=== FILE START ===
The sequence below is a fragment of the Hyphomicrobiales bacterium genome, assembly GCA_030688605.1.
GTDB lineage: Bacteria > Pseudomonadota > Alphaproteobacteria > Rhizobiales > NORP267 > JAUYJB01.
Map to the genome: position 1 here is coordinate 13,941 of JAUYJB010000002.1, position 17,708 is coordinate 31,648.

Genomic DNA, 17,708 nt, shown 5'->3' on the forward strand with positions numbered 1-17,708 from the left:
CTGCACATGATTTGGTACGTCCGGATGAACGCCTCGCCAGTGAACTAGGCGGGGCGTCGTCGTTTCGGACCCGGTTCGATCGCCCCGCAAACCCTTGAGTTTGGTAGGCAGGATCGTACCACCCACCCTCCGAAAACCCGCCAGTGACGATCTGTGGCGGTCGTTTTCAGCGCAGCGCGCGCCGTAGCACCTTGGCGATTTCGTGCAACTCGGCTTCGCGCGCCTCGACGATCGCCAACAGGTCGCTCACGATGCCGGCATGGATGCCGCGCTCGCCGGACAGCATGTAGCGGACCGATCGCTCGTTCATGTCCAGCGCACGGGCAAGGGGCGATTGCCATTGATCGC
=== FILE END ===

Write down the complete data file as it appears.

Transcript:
The sequence below is a fragment of the Hyphomicrobiales bacterium genome, assembly GCA_030688605.1.
GTDB lineage: Bacteria > Pseudomonadota > Alphaproteobacteria > Rhizobiales > NORP267 > JAUYJB01.
Map to the genome: position 1 here is coordinate 13,941 of JAUYJB010000002.1, position 17,708 is coordinate 31,648.

Genomic DNA, 17,708 nt, shown 5'->3' on the forward strand with positions numbered 1-17,708 from the left:
CTGCACATGATTTGGTACGTCCGGATGAACGCCTCGCCAGTGAACTAGGCGGGGCGTCGTCGTTTCGGACCCGGTTCGATCGCCCCGCAAACCCTTGAGTTTGGTAGGCAGGATCGTACCACCCACCCTCCGAAAACCCGCCAGTGACGATCTGTGGCGGTCGTTTTCAGCGCAGCGCGCGCCGTAGCACCTTGGCGATTTCGTGCAACTCGGCTTCGCGCGCCTCGACGATCGCCAACAGGTCGCTCACGATGCCGGCATGGATGCCGCGCTCGCCGGACAGCATGTAGCGGACCGATCGCTCGTTCATGTCCAGCGCACGGGCAAGGGGCGATTGCCATTGATCGC